Despite the devastation, the mood in Timbuktu was euphoric when I arrived on the heels of the liberating troops. After months under the yoke of the radical Islamists, the people of Timbuktu cheered as the French tanks rumbled through the city streets. People flooded into the streets to sing and dance. Young women let the veils fall from their heads. Radios flickered to life playing West African reggae. Everyone was eager to do all that had been forbidden by the jihadists. “Mali, Mali” and “France, France” echoed among the brick walls of the town. But the loudest cry was “Liberté!”
“I have not sung a word in 10 months,” said Kiakiq Maouloud, a famous local singer. “Now I have so many songs to write, so many words to sing, about freedom, and peace.” Two girls raced through downtown on the back of a motorbike, holding the French and Malian flags. A woman in a flowing pink dress walked through the city as if in a daze. It was the first time she had left her house in nine months. “Since they left, we’ve had a two-day party,” Maouloud exclaimed as she and her friend started up in song again, banging on pots and pans. A 15-year-old girl bounded down the street, spreading her arms wide in joy, and the town hummed with the sounds of drums far into the night.
Yet there was also a strange hollow quality to the celebrations. Nearly every Arab and Tuareg had left the city—some because they were affiliated with the jihadist groups, but many others because of the retaliation they feared was on its way, doled out by the other ethnic groups that populate the country.
Revenge arrived the following day. Children as young as 6 tore through the Arab shops, ripping out anything they could carry. A young man carried shelves on his back; a child had grabbed a fan, and women streamed out of a shop, clutching packets of spaghetti. It was as if the value of the objects didn’t matter to the rioters, but rather the feeling of taking something back. Standing in the shadow of a shattered boutique, Zeimalaos, a 20-year-old woman, covered the lower half of her face with a yellow veil as she talked. “They said they were Muslim, but they did what they wanted, and took what they wanted,” she said, her eyes flashing in the harsh sunlight. “I will cut them to morsels if I see them.”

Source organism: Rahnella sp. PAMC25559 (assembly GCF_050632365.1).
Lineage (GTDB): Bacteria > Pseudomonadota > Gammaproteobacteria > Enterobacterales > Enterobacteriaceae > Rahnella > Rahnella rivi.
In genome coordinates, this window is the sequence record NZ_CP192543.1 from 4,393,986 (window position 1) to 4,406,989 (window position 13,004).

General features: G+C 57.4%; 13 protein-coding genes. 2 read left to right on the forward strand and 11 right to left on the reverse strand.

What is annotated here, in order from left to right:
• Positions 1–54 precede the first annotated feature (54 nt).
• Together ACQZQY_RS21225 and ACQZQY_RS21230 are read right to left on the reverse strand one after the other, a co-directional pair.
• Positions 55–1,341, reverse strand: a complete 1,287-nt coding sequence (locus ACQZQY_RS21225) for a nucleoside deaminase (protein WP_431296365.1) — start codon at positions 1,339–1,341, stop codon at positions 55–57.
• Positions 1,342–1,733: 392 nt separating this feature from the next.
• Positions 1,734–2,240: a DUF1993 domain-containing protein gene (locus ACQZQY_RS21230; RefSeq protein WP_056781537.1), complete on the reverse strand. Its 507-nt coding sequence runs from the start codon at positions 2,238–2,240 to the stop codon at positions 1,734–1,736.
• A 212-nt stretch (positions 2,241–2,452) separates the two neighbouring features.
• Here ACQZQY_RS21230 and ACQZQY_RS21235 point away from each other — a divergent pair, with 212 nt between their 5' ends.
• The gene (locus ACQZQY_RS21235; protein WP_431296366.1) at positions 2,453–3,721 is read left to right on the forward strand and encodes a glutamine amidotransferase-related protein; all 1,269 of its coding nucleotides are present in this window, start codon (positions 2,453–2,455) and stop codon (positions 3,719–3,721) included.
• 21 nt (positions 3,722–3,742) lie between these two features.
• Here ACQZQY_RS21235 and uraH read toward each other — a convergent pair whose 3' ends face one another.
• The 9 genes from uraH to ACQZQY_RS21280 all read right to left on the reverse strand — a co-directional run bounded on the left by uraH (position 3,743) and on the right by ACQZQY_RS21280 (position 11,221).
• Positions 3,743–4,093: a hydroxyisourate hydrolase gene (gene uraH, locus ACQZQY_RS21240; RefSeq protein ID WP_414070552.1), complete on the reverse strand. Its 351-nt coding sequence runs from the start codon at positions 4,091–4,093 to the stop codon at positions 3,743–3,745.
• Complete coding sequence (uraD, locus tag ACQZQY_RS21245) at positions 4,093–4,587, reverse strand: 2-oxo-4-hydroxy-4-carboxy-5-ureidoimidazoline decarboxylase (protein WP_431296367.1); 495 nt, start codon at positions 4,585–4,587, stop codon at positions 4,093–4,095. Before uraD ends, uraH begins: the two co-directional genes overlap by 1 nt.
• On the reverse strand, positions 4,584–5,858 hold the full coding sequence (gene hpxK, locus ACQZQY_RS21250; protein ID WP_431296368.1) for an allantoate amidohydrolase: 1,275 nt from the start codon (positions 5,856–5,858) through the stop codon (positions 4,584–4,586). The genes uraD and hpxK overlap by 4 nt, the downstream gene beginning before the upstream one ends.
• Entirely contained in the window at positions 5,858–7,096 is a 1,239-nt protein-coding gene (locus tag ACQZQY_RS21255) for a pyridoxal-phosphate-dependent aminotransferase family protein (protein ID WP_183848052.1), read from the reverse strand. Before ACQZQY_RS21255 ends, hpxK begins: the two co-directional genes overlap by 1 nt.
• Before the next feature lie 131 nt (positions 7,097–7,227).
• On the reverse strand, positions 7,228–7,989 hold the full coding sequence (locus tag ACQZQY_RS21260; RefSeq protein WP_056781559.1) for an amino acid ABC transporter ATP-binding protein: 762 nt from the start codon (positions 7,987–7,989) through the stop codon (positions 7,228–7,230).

Few were as angry about Sharia as Mohamane Cisse, whom I met at a tiny Quranic school with a grass mat ceiling. The 19-year-old told me how his brother was caught stealing a TV set and some bags of rice. A relative offered to pay for the offense, but the judge refused, and days later, Cisse’s brother was taken to the desert for his punishment. The militants brought out an electric saw, and gave the young man cocaine to numb the pain. And then cut off his hand. “So many people steal in Timbuktu, why did they cut off my brother’s hand?” he said. “I wanted to kill them. What they did haunts me still.”
As the rioters moved deeper and deeper into the market, the Malian Army rolled by, slowly, looking straight ahead as if they didn’t notice the chaos around them, and only returning once the damage was done. “People are angry because [the Arabs] betrayed us,” said Aboubacine, a young man in a plaid shirt as he watched the looting. “If we see them, we will cut their necks.”
In Timbuktu, this much was clear: al Qaeda’s radical fighters had succeeded in sowing the seeds of division. The war in Mali may not be over but just beginning.